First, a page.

I don’t like conflict.
I don’t like yelling.
This may come as a surprise, because we all know that I love a good argument. I have no problem picking a side and defending its merits. Those of you who have heard my tales of customer service experiences would also wonder about the above statement, since I’ve told a story or three about dealing with customer service. (truth- my daughter thinks that every call center around the world has my number and picture with a big line crossed through it, and that their free time is spent throwing darts at it)
But as a rule, I don’t like to yell at people.
You also know that I don’t discuss politics on my blog. What you may not know it that I also refuse to discuss politics in real life (there are only about 3 people I will ever talk politics with) I am of the belief that everyone has an opinion that they are entitled to, but I also strongly believe that people don’t want to have a discussion, they want to get you to change your mind. Obviously this is my opinion, which I am entitled to.
Everyone in my real life knows that I do not like discussing politics, especially at an event such as Father’s Day (see- you knew this would become topical). Most of my youth was spent sitting around the dining room table on holidays, with people yelling at one another (the common refrain was – ‘we’re Italian- it’s not yelling- it’s how we talk- and my Mother adds facebook comments in ALL CAPS BECAUSE SHE JUST CAN’T HELP HERSELF) So my goal was to have holidays with the least amount of verbal conflict possible. I did not want my daughter to feel like I did growing up.
My Father in Law knows that I do not like discussing politics. I have said this to him about a thousand times. No- make that a million. My husband knows that I do not like discussing politics in an open forum. Let me make this clear- if you know me, you know I do not discuss politics.
So naturally, on Fathers Day my FIL sat at the table and asked my daughter about politics. And my daughter blew off the question the first five times because she knows that I don’t like political discussion at the dinner table. So, the conversation went like this:
FIL (to daughter) What do you think of X?
Daughter: Can you pass the potatoes?
The above was repeated about five different times with my daughter varying her answers slightly
FIL- well you must have an opinion
Daughter: Actually, the past month has been crazy with tests and year end stuff. The only things I’ve been reading are about school, and trying to get an internship for the summer, and pre season tennis practice. I haven’t read a paper or watched the news. I’m not informed enough to discuss X.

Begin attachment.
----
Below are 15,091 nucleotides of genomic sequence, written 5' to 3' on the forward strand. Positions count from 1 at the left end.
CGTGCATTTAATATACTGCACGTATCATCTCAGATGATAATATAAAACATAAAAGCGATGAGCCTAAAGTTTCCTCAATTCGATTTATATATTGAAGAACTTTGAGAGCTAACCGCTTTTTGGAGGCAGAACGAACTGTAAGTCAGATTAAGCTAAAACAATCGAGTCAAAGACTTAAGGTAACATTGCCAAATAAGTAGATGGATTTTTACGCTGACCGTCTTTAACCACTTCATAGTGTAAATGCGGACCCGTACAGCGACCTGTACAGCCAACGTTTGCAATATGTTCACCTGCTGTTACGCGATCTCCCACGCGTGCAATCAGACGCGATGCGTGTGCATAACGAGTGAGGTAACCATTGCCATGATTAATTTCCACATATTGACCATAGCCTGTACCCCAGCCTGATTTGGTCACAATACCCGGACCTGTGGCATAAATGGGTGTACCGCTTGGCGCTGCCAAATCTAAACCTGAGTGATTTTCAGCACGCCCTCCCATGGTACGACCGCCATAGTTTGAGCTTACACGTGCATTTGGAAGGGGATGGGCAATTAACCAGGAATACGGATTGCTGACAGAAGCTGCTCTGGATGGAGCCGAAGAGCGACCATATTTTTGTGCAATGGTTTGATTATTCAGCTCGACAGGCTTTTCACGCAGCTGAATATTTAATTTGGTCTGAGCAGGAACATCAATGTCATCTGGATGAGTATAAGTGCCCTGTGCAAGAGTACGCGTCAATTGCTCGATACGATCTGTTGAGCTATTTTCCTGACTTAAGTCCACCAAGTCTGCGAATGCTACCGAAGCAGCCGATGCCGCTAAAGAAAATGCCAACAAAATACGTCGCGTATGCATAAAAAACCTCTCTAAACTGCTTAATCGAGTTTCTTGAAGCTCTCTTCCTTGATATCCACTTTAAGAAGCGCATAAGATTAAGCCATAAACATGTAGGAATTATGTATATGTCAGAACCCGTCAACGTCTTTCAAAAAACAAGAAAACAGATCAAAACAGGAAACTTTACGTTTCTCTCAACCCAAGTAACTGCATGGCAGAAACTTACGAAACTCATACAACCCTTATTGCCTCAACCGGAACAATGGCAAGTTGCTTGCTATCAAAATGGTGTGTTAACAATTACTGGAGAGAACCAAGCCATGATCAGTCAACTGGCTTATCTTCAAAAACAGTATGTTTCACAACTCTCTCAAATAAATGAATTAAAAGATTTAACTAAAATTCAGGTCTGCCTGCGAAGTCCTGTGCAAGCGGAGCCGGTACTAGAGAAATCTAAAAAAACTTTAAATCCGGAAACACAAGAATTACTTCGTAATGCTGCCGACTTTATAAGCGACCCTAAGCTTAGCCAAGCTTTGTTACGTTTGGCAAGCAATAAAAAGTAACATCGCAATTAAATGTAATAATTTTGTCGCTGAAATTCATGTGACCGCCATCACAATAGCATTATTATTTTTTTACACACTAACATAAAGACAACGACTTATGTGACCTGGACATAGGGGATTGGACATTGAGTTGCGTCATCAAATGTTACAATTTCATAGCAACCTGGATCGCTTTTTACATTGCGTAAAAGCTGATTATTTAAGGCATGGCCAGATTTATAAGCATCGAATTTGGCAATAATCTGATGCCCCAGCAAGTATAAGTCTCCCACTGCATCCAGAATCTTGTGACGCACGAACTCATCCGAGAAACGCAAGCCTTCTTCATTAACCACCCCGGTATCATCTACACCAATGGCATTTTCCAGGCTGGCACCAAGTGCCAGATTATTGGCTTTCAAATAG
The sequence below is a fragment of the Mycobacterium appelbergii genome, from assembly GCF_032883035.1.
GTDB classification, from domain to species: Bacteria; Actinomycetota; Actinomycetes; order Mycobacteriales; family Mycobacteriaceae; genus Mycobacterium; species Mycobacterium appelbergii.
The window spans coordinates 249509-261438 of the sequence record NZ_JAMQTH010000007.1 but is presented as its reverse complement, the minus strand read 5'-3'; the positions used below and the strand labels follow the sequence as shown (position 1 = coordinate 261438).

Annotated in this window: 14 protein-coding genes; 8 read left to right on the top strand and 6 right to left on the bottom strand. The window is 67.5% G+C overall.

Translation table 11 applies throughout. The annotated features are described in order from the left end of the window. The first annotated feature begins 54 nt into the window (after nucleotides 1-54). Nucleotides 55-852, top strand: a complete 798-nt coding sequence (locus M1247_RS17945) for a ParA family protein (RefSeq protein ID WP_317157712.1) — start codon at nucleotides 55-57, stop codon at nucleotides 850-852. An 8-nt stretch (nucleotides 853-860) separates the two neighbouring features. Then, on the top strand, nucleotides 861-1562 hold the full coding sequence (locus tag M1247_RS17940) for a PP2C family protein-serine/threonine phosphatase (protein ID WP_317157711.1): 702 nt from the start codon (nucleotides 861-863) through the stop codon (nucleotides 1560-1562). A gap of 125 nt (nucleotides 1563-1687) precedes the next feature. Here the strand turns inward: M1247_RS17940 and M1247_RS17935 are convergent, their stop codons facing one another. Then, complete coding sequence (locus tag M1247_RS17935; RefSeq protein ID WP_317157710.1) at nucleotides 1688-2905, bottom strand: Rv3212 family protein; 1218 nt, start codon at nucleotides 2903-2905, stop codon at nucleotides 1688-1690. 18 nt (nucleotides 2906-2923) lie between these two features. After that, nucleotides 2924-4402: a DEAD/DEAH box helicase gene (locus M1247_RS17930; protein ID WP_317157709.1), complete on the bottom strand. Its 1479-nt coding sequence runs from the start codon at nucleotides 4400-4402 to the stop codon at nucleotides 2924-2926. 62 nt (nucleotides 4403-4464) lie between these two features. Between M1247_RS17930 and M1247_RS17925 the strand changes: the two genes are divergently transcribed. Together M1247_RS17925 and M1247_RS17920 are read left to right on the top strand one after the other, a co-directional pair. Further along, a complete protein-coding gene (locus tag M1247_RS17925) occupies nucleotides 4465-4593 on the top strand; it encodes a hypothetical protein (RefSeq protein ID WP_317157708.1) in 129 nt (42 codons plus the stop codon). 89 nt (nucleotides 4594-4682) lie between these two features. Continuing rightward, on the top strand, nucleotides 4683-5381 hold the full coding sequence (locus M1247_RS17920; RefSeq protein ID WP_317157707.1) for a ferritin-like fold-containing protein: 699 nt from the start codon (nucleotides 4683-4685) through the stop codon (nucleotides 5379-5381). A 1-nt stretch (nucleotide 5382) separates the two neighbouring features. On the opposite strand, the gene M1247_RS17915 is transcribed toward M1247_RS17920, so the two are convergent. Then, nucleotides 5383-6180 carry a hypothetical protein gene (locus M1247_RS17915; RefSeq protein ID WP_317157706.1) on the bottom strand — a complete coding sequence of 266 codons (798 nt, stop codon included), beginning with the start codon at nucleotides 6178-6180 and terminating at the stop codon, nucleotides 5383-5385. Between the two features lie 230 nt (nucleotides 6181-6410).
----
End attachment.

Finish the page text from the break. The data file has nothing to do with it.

FIL- but don’t you think it’s wrong?
Daughter- I don’t know
FIL- makes ridiculous statement
Husband- makes opposite position ridiculous statement
My Father- alternate ridiculous statement
Father and Husband yelling at one another
Me: Hands slam the table saying in my loud, authoritative bond trading floor voice that I haven’t used in 18 years: “AND THE DISCUSSION OF POLITICS IS NOW OVER
FIL: (stands up from table) = “Oh, I guess your house, your rules.”
Me: (looking directly at him) You bet your ass. My house, My rules. (me staring him down till he sat back down at the table.
See- this is why I don’t like discussing politics, or yelling. Because the fierce side of my personality comes out- the person who doesn’t put up with shit. The person who takes control of the situation. And normally this part of my personality is my friend- this part of my personality has gotten me through life.
But I don’t want to do it at the holiday table.
I don’t want yelling at the table.
I don’t want to yell at my Father.
And I was mad at myself for yelling. I was annoyed that my FIL and Husband have so little respect for my one wish that politics are not discussed ( to be clear, my Husband engaged the conversation with the stupidest comment ever). But mostly I was mad at myself for yelling at my Father. My Father is 80. Thought there no imminent threat to his health, he has about a thousand issues. I don’t know if I get another Father’s Day with him. I did not want my last Father’s Day memory to be of yelling about politics, of all stupid things, and me losing my shit.
Yet, that is what happened.
I so want to blame everyone at the table. But in the end I must take responsibility for my actions. But I can’t take back what I said, or what happened.
And I need to live with that.